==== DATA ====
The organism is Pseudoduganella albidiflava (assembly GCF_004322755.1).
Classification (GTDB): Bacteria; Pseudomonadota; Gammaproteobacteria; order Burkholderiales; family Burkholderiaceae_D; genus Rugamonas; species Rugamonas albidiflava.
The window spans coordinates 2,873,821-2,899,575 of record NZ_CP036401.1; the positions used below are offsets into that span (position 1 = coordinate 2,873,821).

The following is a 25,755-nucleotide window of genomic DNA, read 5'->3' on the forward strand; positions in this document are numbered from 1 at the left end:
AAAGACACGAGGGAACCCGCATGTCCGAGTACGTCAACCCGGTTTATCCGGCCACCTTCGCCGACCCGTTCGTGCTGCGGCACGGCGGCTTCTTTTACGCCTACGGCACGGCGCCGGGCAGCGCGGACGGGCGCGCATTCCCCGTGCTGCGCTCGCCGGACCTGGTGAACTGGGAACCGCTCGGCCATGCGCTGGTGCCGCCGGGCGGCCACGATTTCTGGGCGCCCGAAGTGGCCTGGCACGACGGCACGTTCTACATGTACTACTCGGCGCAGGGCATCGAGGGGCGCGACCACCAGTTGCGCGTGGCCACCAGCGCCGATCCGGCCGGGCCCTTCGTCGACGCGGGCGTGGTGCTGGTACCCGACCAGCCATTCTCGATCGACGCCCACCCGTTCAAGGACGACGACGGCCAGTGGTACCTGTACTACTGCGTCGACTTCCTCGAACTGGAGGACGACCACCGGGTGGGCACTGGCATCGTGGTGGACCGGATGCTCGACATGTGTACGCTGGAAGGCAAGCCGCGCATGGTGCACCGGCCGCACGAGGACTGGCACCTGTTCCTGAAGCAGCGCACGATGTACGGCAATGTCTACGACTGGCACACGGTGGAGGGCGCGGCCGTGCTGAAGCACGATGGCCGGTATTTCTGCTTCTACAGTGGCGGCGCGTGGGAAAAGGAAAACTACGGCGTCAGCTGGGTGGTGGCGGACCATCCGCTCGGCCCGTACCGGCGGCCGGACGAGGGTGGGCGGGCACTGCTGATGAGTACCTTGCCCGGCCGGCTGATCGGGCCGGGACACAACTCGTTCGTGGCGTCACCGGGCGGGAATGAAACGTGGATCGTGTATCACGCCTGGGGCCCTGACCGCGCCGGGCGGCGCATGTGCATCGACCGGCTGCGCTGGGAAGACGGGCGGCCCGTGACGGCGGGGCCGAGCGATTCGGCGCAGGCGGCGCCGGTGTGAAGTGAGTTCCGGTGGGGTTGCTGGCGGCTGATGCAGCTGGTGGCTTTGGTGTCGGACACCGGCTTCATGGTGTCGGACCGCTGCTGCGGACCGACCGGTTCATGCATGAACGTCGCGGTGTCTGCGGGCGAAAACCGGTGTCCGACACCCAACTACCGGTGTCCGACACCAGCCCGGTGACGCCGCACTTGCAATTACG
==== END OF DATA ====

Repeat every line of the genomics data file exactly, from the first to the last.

The organism is Pseudoduganella albidiflava (assembly GCF_004322755.1).
Classification (GTDB): Bacteria; Pseudomonadota; Gammaproteobacteria; order Burkholderiales; family Burkholderiaceae_D; genus Rugamonas; species Rugamonas albidiflava.
The window spans coordinates 2,873,821-2,899,575 of record NZ_CP036401.1; the positions used below are offsets into that span (position 1 = coordinate 2,873,821).

The following is a 25,755-nucleotide window of genomic DNA, read 5'->3' on the forward strand; positions in this document are numbered from 1 at the left end:
AAAGACACGAGGGAACCCGCATGTCCGAGTACGTCAACCCGGTTTATCCGGCCACCTTCGCCGACCCGTTCGTGCTGCGGCACGGCGGCTTCTTTTACGCCTACGGCACGGCGCCGGGCAGCGCGGACGGGCGCGCATTCCCCGTGCTGCGCTCGCCGGACCTGGTGAACTGGGAACCGCTCGGCCATGCGCTGGTGCCGCCGGGCGGCCACGATTTCTGGGCGCCCGAAGTGGCCTGGCACGACGGCACGTTCTACATGTACTACTCGGCGCAGGGCATCGAGGGGCGCGACCACCAGTTGCGCGTGGCCACCAGCGCCGATCCGGCCGGGCCCTTCGTCGACGCGGGCGTGGTGCTGGTACCCGACCAGCCATTCTCGATCGACGCCCACCCGTTCAAGGACGACGACGGCCAGTGGTACCTGTACTACTGCGTCGACTTCCTCGAACTGGAGGACGACCACCGGGTGGGCACTGGCATCGTGGTGGACCGGATGCTCGACATGTGTACGCTGGAAGGCAAGCCGCGCATGGTGCACCGGCCGCACGAGGACTGGCACCTGTTCCTGAAGCAGCGCACGATGTACGGCAATGTCTACGACTGGCACACGGTGGAGGGCGCGGCCGTGCTGAAGCACGATGGCCGGTATTTCTGCTTCTACAGTGGCGGCGCGTGGGAAAAGGAAAACTACGGCGTCAGCTGGGTGGTGGCGGACCATCCGCTCGGCCCGTACCGGCGGCCGGACGAGGGTGGGCGGGCACTGCTGATGAGTACCTTGCCCGGCCGGCTGATCGGGCCGGGACACAACTCGTTCGTGGCGTCACCGGGCGGGAATGAAACGTGGATCGTGTATCACGCCTGGGGCCCTGACCGCGCCGGGCGGCGCATGTGCATCGACCGGCTGCGCTGGGAAGACGGGCGGCCCGTGACGGCGGGGCCGAGCGATTCGGCGCAGGCGGCGCCGGTGTGAAGTGAGTTCCGGTGGGGTTGCTGGCGGCTGATGCAGCTGGTGGCTTTGGTGTCGGACACCGGCTTCATGGTGTCGGACCGCTGCTGCGGACCGACCGGTTCATGCATGAACGTCGCGGTGTCTGCGGGCGAAAACCGGTGTCCGACACCCAACTACCGGTGTCCGACACCAGCCCGGTGACGCCGCACTTGCAATTACG